The Center for Food Safety (CFS) went head to head against agrochemical giant Monsanto on Tuesday of this week in the first-ever case involving genetically engineered crops to be heard by the Supreme Court. CFS lawyers are representing several farmers and environmental groups, including Phillip Geertson, an organic alfalfa seed grower from Adrian, OR. The case, which has major implications under the National Environmental Policy Act, centers on Monsanto’s RoundupReady Alfalfa seed -- genetically engineered to tolerate increased application of Monsanto's Roundup (glyphosate) herbicide. CFS filed the suit after the USDA illegally deregulated without first completing an Environmental Impact Statement (EIS). A federal judge agreed that the potential for cross contamination with organic (non-GE) farmers’ alfalfa posed a grave risk of “irreparable damage” and placed a ban on all planting and sale of GE alfalfa until the Department of Agriculture completed the EIS. The decision was upheld twice after appeals by Monsanto, who claims that their product poses “no risk of harm whatsoever” -- despite a 2009 study showing that GE crops have increased the use of pesticides by 383 million pounds over the last 13 years, despite their role in the creation of pesticide-resistant “superweeds,” and despite the fact that alfalfa stands a particularly high likelihood of GM contamination because it is an open-pollinated crop that can be cross-pollinated by bees with fields several miles away. Alfalfa is the third most valuable and fourth most widely grown crop in the U.S., but Japan and South Korea, the largest customers of America’s $480 billion worth of alfalfa export, have threatened to discontinue U.S. alfalfa imports if the GE variety is approved.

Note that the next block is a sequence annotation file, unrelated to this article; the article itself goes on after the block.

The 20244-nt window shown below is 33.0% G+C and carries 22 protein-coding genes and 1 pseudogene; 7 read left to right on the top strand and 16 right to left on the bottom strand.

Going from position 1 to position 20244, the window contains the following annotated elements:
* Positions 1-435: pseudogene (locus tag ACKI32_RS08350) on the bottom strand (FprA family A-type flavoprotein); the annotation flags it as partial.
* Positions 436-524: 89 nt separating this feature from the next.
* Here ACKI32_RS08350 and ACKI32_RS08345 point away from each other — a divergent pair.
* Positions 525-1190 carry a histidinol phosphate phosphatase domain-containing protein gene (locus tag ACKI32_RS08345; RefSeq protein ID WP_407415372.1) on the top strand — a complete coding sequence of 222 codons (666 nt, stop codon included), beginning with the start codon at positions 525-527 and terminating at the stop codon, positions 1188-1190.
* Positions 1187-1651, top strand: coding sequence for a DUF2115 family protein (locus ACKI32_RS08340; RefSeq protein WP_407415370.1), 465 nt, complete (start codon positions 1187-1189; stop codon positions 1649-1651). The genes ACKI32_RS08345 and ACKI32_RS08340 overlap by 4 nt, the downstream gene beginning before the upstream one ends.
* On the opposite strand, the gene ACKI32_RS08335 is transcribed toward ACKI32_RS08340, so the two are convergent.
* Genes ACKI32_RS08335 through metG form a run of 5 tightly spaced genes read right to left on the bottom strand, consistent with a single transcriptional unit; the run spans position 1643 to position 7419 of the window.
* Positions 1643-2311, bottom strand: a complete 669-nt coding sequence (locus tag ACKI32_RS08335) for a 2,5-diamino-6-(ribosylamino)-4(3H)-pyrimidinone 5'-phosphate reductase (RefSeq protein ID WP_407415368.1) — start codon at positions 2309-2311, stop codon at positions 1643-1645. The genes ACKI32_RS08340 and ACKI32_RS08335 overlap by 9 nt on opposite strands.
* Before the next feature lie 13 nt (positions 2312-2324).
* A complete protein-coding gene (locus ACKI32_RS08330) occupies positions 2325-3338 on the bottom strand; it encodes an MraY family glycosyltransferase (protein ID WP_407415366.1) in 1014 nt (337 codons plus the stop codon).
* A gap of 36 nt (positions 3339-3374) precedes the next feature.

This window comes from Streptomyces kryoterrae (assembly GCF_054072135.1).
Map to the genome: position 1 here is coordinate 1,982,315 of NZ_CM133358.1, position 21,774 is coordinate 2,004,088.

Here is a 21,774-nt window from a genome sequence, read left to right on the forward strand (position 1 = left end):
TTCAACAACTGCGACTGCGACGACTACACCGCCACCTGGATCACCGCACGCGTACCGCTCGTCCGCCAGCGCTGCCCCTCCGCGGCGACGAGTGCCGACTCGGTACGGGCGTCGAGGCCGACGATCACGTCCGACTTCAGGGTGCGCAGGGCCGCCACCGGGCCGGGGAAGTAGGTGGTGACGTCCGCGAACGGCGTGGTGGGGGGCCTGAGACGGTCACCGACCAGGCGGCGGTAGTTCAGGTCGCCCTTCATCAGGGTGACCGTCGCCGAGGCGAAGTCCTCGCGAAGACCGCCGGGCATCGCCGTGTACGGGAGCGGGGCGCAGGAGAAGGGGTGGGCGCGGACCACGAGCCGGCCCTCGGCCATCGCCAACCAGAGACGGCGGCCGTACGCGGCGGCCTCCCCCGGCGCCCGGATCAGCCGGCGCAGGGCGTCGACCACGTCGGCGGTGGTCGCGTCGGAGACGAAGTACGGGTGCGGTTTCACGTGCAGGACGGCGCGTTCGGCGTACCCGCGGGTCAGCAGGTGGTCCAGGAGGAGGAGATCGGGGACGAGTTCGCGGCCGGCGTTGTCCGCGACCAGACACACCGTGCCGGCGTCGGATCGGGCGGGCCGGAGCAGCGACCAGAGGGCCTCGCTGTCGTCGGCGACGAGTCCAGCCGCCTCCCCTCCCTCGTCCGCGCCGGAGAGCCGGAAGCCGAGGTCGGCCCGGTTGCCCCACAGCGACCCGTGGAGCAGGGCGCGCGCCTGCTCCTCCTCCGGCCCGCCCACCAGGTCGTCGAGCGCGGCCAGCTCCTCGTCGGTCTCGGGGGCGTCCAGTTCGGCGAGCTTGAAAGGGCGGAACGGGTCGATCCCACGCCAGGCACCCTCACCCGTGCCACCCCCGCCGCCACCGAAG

According to CFS, seven separate amicus briefs have been filed in support of CFS by organic food companies, legal scholars, former government officials, scientists and environmental groups, including one by the Attorneys General of California, Oregon and Massachusetts, noting the "'immense' ramifications for all environmental protection should Monsanto prevail." The court's decision will have far reaching implications for both GE regulation as well as other cases under the National Environmental Policy Act.